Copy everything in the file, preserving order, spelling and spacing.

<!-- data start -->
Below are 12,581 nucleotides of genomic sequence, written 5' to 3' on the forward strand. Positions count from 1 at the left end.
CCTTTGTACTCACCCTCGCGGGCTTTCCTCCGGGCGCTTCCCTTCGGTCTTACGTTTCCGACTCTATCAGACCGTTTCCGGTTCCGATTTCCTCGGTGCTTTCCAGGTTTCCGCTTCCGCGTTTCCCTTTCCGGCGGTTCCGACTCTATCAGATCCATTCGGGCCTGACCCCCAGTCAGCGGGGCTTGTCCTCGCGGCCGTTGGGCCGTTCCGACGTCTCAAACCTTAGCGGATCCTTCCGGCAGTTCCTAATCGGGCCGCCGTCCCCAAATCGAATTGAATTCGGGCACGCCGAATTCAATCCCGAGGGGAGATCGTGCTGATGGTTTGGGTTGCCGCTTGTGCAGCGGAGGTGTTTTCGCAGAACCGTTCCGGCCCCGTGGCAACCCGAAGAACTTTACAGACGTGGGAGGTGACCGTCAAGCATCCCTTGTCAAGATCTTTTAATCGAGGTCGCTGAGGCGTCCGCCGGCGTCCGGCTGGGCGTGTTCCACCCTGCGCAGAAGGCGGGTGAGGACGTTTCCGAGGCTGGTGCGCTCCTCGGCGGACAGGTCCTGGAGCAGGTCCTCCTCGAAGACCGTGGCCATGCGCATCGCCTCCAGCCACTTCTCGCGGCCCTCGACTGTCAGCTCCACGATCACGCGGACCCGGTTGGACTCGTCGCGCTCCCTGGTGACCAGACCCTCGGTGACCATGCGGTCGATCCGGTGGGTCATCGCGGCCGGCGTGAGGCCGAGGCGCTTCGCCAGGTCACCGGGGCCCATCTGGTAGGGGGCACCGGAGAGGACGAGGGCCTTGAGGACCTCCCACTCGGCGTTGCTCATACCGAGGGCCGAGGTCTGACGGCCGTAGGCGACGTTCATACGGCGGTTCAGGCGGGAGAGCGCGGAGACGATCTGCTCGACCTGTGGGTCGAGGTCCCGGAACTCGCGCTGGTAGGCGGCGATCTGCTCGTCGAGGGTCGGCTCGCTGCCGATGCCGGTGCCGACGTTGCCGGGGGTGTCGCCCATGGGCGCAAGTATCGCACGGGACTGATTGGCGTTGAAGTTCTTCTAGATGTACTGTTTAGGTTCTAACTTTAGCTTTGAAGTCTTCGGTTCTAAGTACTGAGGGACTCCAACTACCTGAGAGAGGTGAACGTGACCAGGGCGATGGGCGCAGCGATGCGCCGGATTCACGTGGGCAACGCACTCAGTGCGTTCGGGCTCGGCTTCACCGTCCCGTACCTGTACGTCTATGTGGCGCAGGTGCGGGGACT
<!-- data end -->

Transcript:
Below are 12,581 nucleotides of genomic sequence, written 5' to 3' on the forward strand. Positions count from 1 at the left end.
CCTTTGTACTCACCCTCGCGGGCTTTCCTCCGGGCGCTTCCCTTCGGTCTTACGTTTCCGACTCTATCAGACCGTTTCCGGTTCCGATTTCCTCGGTGCTTTCCAGGTTTCCGCTTCCGCGTTTCCCTTTCCGGCGGTTCCGACTCTATCAGATCCATTCGGGCCTGACCCCCAGTCAGCGGGGCTTGTCCTCGCGGCCGTTGGGCCGTTCCGACGTCTCAAACCTTAGCGGATCCTTCCGGCAGTTCCTAATCGGGCCGCCGTCCCCAAATCGAATTGAATTCGGGCACGCCGAATTCAATCCCGAGGGGAGATCGTGCTGATGGTTTGGGTTGCCGCTTGTGCAGCGGAGGTGTTTTCGCAGAACCGTTCCGGCCCCGTGGCAACCCGAAGAACTTTACAGACGTGGGAGGTGACCGTCAAGCATCCCTTGTCAAGATCTTTTAATCGAGGTCGCTGAGGCGTCCGCCGGCGTCCGGCTGGGCGTGTTCCACCCTGCGCAGAAGGCGGGTGAGGACGTTTCCGAGGCTGGTGCGCTCCTCGGCGGACAGGTCCTGGAGCAGGTCCTCCTCGAAGACCGTGGCCATGCGCATCGCCTCCAGCCACTTCTCGCGGCCCTCGACTGTCAGCTCCACGATCACGCGGACCCGGTTGGACTCGTCGCGCTCCCTGGTGACCAGACCCTCGGTGACCATGCGGTCGATCCGGTGGGTCATCGCGGCCGGCGTGAGGCCGAGGCGCTTCGCCAGGTCACCGGGGCCCATCTGGTAGGGGGCACCGGAGAGGACGAGGGCCTTGAGGACCTCCCACTCGGCGTTGCTCATACCGAGGGCCGAGGTCTGACGGCCGTAGGCGACGTTCATACGGCGGTTCAGGCGGGAGAGCGCGGAGACGATCTGCTCGACCTGTGGGTCGAGGTCCCGGAACTCGCGCTGGTAGGCGGCGATCTGCTCGTCGAGGGTCGGCTCGCTGCCGATGCCGGTGCCGACGTTGCCGGGGGTGTCGCCCATGGGCGCAAGTATCGCACGGGACTGATTGGCGTTGAAGTTCTTCTAGATGTACTGTTTAGGTTCTAACTTTAGCTTTGAAGTCTTCGGTTCTAAGTACTGAGGGACTCCAACTACCTGAGAGAGGTGAACGTGACCAGGGCGATGGGCGCAGCGATGCGCCGGATTCACGTGGGCAACGCACTCAGTGCGTTCGGGCTCGGCTTCACCGTCCCGTACCTGTACGTCTATGTGGCGCAGGTGCGGGGACT